Defense, Social Security or debt inter-
est payments, Clinton should have said,
"Well those elements alone make up 82
percent of the federal budget, so I can
see a $550 billion tax cut. Just quit mak-
ing bridges and roads, shut down the
post office, sell off Rhode Island, buy
lots of Canadian.lottery tickets and
cross our fingers.."
Clinton didn't need to say these
things and he knew it. And Dole contin-
ued to build a reputation as a desperate,
negative and attacking candidate.
And your name is?
Eight times. Eight times Bob Dole
forgot that he was the man called Bob
Dole, dropping the first person pro-
nouns "I" and "me," and referring to
himself in the third person. "Bob
Dole's a war hero. Bob Dole will cut
taxes. Bob Dole wants to go home.
Bob Dole is sucking lemons up here
on national TV. Bob Dole needs help
And Clinton could have said, "That's
realty annoying, Bob Dole. Drop the
third person." But he didn't. As he did
most of the night, Clinton simply shook
Dole's hand and flashed his humble,
goofy smile. I can guess what he was
thinking: "I can't possibly lose to this
guy. There's just no way."
- Liddy Dole is invited to send ove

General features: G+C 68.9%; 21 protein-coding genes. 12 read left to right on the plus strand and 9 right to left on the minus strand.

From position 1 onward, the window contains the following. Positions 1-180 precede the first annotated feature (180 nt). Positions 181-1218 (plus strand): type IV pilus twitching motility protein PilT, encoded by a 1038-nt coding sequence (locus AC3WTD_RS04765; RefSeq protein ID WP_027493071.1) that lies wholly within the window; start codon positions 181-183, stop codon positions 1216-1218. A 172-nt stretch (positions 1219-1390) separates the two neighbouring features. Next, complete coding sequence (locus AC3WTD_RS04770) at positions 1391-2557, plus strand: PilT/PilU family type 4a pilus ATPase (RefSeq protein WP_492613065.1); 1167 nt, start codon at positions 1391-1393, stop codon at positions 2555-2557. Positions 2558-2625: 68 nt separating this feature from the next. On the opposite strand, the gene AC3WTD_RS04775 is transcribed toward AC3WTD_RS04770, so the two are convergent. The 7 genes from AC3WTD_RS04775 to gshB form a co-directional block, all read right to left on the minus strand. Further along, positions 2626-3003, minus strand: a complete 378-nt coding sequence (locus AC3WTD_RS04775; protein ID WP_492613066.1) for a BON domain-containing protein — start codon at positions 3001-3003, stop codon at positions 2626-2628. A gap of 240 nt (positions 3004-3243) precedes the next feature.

notes to Dean Bakopoulos via e-mail
By Chris Lumpkin
For the Daily
Like many University students,
Briana Becker has a lot of interests out-
side of her normal studies, but the 20-
year-old LSA junior's activities are not
the everyday type. In addition to work-
ing on an English major and preparing
for law school, Becker spends most of
her leisure time riding and competing
for the University's equestrian team.
Becker, who grew up in Lima,
Ohio, started riding horses when she
was 10, and she has been riding ever
since. "I ride my horse almost every-
day. It is a great way to get off cam-
pus and have my own individual
quiet time, and it is actually very
She became a member of the
equestrian team in her first year and
loves to compete at the horse shows,
although the equestrian team wasn't
why she came to Ann Arbor. The
quality of the University's education
attracted her, as ssell as the fact that